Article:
Today, Mom and I took a taxi to a different church in Bangkok. This one is called Sapan Luang Church or, literally, the Yellow Bridge Church. It is located in an area of Bangkok called Sapan Luang, because there is (or used to be) a yellow bridge going over one of the many canals here. Sapan Luang Church was organized as a church serving the Chinese population of Bangkok. These are Chinese who immigrated from South China and speak a dialect of Chinese that is neither Mandarin or Cantonese, though it is closer to Mandarin.
Sapan Luang Church is a large and growing church that now has two distinct congregations: An older congregation of Chinese and a younger congregation of their children and grandchildren, who speak mainly Thai. Both congregations worship at the same hour on Sunday morning in two different sanctuaries in the same facility. The younger, Thai congregation is the larger, but the older Chinese congregation is composed of the “elders” in the church. We were escorted into the Chinese worship service, because it is the only one that provides simultaneous translation of the service in English via headphone sets. (They did not know that we could understand and speak Thai.)
As it turns out, the Chinese service is done in both Thai and Chinese – and what an experience that was! We sang three hymns during the service. The same hymn is sung simultaneously in both languages out of two different hymn books. Scripture is read in both languages by two different lectors, standing at two different microphones at the lectern. Announcements are given in both languages. The choir, numbering twenty-five, sang a Palm Sunday anthem in English with a soprano solo. They were accompanied by both a grand piano and an organ.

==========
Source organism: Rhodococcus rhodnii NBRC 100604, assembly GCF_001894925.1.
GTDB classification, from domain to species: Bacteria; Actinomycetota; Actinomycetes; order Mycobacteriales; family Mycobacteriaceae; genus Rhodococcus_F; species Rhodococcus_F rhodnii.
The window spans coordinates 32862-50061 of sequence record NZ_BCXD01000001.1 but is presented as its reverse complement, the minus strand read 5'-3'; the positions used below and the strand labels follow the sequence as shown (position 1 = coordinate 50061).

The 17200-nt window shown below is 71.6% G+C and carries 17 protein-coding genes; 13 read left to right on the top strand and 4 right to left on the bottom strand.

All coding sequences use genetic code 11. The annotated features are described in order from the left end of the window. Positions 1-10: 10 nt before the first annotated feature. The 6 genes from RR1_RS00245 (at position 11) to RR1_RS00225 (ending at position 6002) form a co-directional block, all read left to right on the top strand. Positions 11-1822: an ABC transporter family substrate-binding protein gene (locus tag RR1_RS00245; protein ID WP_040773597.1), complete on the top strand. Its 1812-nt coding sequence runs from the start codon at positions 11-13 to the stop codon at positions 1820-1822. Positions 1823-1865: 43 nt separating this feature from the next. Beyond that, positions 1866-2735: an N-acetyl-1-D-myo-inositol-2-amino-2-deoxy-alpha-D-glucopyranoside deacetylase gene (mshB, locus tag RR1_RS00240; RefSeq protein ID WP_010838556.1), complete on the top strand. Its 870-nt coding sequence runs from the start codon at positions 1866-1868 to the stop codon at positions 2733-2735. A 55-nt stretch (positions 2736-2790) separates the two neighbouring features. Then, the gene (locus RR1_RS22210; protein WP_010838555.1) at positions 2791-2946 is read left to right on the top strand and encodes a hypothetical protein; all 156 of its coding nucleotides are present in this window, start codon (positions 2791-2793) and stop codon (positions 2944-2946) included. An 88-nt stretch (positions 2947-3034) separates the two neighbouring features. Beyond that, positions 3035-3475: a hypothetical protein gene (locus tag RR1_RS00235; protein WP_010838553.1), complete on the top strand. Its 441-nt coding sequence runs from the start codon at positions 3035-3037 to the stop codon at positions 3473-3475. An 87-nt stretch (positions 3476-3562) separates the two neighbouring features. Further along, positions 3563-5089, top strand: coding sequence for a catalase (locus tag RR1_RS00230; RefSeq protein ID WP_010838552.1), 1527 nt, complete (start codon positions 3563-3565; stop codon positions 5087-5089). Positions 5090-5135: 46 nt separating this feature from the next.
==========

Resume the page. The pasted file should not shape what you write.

The preacher preaches in either language and the sermon is translated, sentence by sentence, by someone standing in the pulpit with him, using a second microphone. In this case, the preacher preached in Thai and the man standing beside him, who was the pastor of the church, translated the sermon into Chinese. The message was taken from Matthew 21:1-11, the Palm Sunday story. The preacher focused on the willingness of the man who owned the colt to let it go for the Lord to use. He spoke of our need to trust God and let go. The hymn after the sermon was, of course, “Trust and Obey.”
After the service, an elder in the church took us under his wing and brought us to the courtyard for the Fellowship Hour. He introduced us to some key people – an elder at the church, a member who was recently appointed to the Board of Directors of the Bangkok Christian Guest House, and an old friend of Mom and Dad’s who owns a jewelry store in Bangkok, though he says he is now retired and his son is running the business. We also watched as members picked up the shirts they will wear for Easter Sunday – polo shirts with the name of the church and an Easter logo embroidered on them, made by a member who owns a shirt factory. We were invited to return for the special events of Holy Week – a Good Friday service, Easter Sunrise Service and breakfast at the church, and the big Easter Service. After a glass of tea, we caught a taxi home, amazed and grateful for the hospitality of the members and uplifted by the music and the powerful message.